seawater and freshwater in these systems.
Calcium and magnesium are essential nutrients for aquatic plants and animals. For example, fish need calcium for bone development, because bone consists largely of calcium phosphate. However,
the concentrations required for phytoplankton — the most abundant plants in aquaculture ponds — are only about 2 mg/L for calcium and even less for magnesium.
Calcium is important in fish hatchery water supplies. High levels of alkalinity and hardness can lead to precipitation of calcium carbonate from the water.
Aquatic animals can get calcium and magnesium both from the water and their food. Hardness usually is great enough to supply enough calcium and magnesium for aquatic animals in fertilized
ponds, and in ponds with feeding, calcium and magnesium are obtained from the feed when the hardness is low. Ponds with low-alkalinity water usually have low calcium and magnesium
concentrations, and when liming materials are applied to remedy this problem, hardness also increases.
Freshwater ponds in arid regions and ponds filled with estuarine water or seawater usually have plenty of hardness for aquaculture. When such ponds are limed, the benefit that may accrue is
from increasing alkalinity rather than hardness. From a productivity standpoint, alkalinity is a more important variable than hardness.
In fertilized ponds, the amount of phosphate fertilizer necessary to maintain an adequate phytoplankton bloom can be greater in water of high calcium concentration — especially if pH is
elevated. For example, about three times as much phosphate fertilization was required in ponds in Israel where hardness was over 300 mg/L to give the same amount of tilapia production as
achieved in ponds in Alabama, USA, with a hardness of about 45 mg/L.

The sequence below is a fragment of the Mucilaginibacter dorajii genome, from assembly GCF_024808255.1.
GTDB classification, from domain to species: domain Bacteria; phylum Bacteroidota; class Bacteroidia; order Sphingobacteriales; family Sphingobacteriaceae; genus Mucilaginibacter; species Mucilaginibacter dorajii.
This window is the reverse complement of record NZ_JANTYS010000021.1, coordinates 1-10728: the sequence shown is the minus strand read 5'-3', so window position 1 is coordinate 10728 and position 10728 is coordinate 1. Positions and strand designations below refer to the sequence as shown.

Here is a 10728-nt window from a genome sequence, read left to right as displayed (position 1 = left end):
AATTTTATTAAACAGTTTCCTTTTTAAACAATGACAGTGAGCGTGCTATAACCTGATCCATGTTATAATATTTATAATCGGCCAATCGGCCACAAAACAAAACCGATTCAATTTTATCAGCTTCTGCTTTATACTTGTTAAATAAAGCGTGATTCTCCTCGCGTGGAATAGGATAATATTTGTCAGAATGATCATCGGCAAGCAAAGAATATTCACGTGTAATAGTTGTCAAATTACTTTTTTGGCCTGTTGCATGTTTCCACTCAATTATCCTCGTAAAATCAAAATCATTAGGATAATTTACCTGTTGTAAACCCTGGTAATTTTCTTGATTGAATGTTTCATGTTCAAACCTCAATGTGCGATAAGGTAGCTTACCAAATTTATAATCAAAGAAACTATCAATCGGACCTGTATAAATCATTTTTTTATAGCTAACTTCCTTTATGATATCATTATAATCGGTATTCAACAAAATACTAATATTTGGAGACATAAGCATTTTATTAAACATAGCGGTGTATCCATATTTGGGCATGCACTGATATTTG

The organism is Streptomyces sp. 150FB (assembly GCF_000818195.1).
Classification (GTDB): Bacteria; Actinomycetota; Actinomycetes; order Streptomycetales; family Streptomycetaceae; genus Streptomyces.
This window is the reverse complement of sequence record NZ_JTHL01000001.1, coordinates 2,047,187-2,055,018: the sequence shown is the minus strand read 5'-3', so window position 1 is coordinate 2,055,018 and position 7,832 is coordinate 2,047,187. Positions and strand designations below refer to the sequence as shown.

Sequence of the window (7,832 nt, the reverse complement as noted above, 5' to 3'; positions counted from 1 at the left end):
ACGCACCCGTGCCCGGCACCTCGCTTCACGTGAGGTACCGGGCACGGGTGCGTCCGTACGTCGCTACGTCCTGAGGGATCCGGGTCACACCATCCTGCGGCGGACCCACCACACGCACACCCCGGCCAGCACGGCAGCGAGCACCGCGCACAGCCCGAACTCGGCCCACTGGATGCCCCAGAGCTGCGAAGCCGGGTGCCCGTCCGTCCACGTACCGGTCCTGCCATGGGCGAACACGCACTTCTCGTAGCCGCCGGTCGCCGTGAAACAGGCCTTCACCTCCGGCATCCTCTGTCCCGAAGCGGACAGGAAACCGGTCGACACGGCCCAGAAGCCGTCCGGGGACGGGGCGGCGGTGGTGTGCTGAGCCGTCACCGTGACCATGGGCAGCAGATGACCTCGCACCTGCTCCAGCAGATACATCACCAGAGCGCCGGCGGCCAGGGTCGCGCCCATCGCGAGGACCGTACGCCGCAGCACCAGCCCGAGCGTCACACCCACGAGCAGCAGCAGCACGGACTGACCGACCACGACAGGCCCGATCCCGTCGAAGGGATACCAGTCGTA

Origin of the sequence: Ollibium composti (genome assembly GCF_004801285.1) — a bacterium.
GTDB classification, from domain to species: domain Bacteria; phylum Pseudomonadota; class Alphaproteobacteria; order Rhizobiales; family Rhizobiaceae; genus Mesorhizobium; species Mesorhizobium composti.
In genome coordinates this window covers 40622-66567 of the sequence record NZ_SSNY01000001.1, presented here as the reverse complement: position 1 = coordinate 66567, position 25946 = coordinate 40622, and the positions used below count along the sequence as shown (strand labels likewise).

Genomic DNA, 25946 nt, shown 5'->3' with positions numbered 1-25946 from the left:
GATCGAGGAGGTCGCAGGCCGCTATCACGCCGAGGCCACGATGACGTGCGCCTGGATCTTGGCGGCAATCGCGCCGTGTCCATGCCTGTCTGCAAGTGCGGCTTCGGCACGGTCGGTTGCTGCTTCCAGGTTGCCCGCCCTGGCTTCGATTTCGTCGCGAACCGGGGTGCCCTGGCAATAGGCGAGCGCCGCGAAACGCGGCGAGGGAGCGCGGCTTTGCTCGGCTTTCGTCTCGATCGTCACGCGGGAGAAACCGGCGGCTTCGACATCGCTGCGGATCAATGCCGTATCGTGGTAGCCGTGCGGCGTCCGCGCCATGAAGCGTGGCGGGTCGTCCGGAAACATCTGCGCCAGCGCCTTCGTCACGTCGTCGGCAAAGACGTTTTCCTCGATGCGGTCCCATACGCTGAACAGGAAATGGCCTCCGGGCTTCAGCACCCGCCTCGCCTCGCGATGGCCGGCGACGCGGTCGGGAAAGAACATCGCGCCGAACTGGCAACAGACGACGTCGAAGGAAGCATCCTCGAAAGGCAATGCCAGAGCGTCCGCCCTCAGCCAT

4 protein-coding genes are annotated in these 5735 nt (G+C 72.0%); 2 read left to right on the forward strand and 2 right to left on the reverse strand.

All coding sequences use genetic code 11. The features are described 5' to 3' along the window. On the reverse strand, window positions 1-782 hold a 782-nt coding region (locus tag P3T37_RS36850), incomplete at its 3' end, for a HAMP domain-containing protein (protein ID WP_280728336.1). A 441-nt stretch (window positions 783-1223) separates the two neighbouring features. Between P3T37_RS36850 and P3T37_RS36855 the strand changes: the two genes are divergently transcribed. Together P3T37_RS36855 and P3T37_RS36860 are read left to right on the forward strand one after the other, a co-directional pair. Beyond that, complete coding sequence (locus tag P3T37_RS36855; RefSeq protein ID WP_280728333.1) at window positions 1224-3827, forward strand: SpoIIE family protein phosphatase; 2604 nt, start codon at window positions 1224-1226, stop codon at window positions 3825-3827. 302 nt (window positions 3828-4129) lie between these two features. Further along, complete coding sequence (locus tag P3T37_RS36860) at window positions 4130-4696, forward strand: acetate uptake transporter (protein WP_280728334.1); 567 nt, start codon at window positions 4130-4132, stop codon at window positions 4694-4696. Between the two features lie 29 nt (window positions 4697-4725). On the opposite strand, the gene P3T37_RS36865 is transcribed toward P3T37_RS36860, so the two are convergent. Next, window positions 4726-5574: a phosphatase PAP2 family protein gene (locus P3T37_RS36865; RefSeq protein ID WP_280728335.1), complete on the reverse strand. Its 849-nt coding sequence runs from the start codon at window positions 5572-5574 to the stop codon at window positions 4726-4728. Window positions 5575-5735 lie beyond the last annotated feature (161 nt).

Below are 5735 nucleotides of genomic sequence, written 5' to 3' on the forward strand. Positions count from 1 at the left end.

Other important effects
Several other effects of calcium and magnesium deserve mention. In ponds, calcium functions to minimize the rise in pH that can occur when photosynthesis rates are high. After plants deplete
the water of free carbon dioxide, they can use bicarbonate as a carbon source. But when using bicarbonate, plants release carbonate that hydrolyses and causes pH to increase. Calcium ions
react at elevated pH to precipitate carbonate ions as calcium carbonate, and this reaction minimizes the amount of carbonate in the water to hydrolyze and increase pH.
There are some pond waters in which the alkalinity is high and calcium concentration is low. This combination can lead to dangerously high afternoon pH when photosynthesis is proceeding
rapidly. Calcium sulfate can be applied to increase the concentration of calcium ion. As a general rule, it is desirable to have a hardness similar to or greater than the alkalinity
— roughly 2 mg/L of calcium sulfate are required to provide 1 mg/L of hardness.
Hardness in water also facilitates flocculation and precipitation of suspended clay particles to lessen turbidity. An abundance of calcium and magnesium ions tends to neutralize the negative
charges on suspended clay particles, allowing them to floc together and create a mass great enough to precipitate. Calcium sulfate often is applied to ponds to clear turbidity from the water.
The recommended treatment rate usually is 1,000-2,000 kg/ha.
Calcium ions affect the toxicity of trace metals to fish and other aquaculture species. The presence of calcium blocks the uptake of metal ions across the gills, thereby increasing the
dissolved concentration of metals required to cause a toxic effect.
The lethal concentrations of metal ions such as copper, zinc, lead, cadmium and chromium usually are considerably greater in harder water than in softer water. To illustrate, the 96-hour
lethal concentration 50 (L.C.50) of copper to channel catfish was reported by Drs. David Straus and Craig Tucker to be 0.051-0.065 mg/L in water with a hardness of 16 mg/L, but 1.040-1.880
mg/L in water with a hardness of 287 mg/L. L.C. 50 is a standard measure of the toxicity of a medium that will kill half of the sample species population in a specific period of exposure.
Calcium also is important in fish hatchery water supplies. Eggs tend to hydrate at low calcium concentrations and do not develop and hatch normally. The minimum concentrations of calcium ions
for good development and hatchability have been reported as 10 mg/L for eggs of brown trout and 4 mg/L for those of channel catfish. A recent study suggested the minimum calcium concentration
for channel catfish hatcheries should be 10 mg/L, and best hatchability and fry survival were achieved at around 30 mg/L.
High concentrations of alkalinity and hardness can lead to precipitation of calcium carbonate from the water. This is especially common when groundwater that has high alkalinity and hardness,
as well as elevated carbon dioxide concentration, is brought into contact with the atmosphere. For example, the alkalinity and hardness in well water used to supply ponds at an inland shrimp